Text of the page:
Note: The names of the individuals are not present for their confidentiality.

To me, these quotes indicated that not everyone agrees upon whether there are strong instances of gender performativity within the climbing gym. While some people thought there was a culture that promoted stereotypical masculinity, others believed that the climbing community was less judgmental then a regular gym environment.


Overall, I believe gender norms are promoted within the regular gym community, and the climbing gym community. While not everyone felt that there were pressures for them to act a certain way at the gym, many individuals did feel a “pressure to perform.” This was seen in both the studies I read about, and the interviews I conducted.

I think the first step in eliminating these gender norms is to acknowledge their presence. According to the polls I carried out, many people do not believe current gender norms to be a problem within their gym communities. However, many individuals do not feel fully comfortable within the gym environment. In my opinion, if one person feels uncomfortable this indicates that there is a problem, and change must be made.

What Can you Do?

First, you can take this poll to share your thoughts on this matter.

In addition, I urge you to do the following:

  • Pay attention in the gym for instances of gender norms being promoted. This could be a women being showed what to do, a man showing off, or anything else.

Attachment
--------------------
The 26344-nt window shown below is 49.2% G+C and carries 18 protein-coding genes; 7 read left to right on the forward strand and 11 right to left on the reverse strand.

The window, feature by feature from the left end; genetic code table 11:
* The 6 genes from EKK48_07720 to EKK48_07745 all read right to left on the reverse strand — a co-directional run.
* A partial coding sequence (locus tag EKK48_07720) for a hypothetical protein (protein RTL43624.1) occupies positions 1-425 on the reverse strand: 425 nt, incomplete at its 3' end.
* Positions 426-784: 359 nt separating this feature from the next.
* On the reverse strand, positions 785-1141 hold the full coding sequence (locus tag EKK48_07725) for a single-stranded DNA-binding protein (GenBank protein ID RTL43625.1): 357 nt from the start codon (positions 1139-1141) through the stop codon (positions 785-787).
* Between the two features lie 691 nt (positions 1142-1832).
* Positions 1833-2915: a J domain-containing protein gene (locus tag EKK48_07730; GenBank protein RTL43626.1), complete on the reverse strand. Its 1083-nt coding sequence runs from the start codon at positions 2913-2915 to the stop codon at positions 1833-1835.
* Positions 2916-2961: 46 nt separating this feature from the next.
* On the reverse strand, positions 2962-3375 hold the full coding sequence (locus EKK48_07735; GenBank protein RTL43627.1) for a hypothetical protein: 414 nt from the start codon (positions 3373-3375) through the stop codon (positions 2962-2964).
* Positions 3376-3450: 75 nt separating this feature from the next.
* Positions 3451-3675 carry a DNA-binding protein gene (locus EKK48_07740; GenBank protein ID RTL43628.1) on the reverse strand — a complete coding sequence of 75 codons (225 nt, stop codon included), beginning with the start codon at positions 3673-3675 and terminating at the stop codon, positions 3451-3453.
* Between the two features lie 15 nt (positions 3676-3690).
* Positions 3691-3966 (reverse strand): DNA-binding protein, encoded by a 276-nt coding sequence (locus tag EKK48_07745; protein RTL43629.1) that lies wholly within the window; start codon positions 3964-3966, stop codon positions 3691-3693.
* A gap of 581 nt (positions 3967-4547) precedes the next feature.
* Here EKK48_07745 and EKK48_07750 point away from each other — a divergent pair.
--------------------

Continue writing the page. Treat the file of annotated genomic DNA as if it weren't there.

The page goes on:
• Speak out. If you see toxic masculinity, respond to it and let people know why it is problematic.
  • Share your own story. If you have had personal experiences with feeling unsafe in a climbing gym due to your gender, speak out about it. The more people who share their stories, the easier it will be to address the problems within our community.

Works cited:

Share this project
  1. April 26, 2019 by E B

    This is very interesting. However, I recommend that you survey more people from more places to get more complete data. My climbing team is very supportive, and is almost 3/4 female, but many other people experience an entirely different story within their gyms. Thanks for bringing this issue to light!

    • April 27, 2019 by Phoebe

      Thanks for the idea! I do agree that the page would have been better if I had surveyed a wider audience. My goal was not to generalize for all gyms, but rather, just to share the experience of people around me.

  2. April 26, 2019 by Eugenie.Park

    Hi Phoebe,
    Your Field Study was super interesting and brought a lot of things to light for me. The athletic world continues to be one where gender discrimination is the most apparent, and I really appreciate you diving into it.

    • April 26, 2019 by Eugenie.Park

      Also, I loved your call to action to storytell! Stories continue to be some of the most impactful means of action.

      • April 27, 2019 by Phoebe

        Thank you! I wanted to explore the athletic world for the reasons you mentioned, and also really valued your input through the drafting portion.

  3. April 27, 2019 by India.Soranson Way

    Hi Phoebe – I love your project! The most powerful part, in my opinion, are the interviews you conducted as they provide insight into your own local community. I didn’t even think about how there are gender norms in the gym for women to stick to cardio machine and men to weights. Do you think women are afraid to use weights based on the norm that it’s ‘masculine’? Let me know your thougths!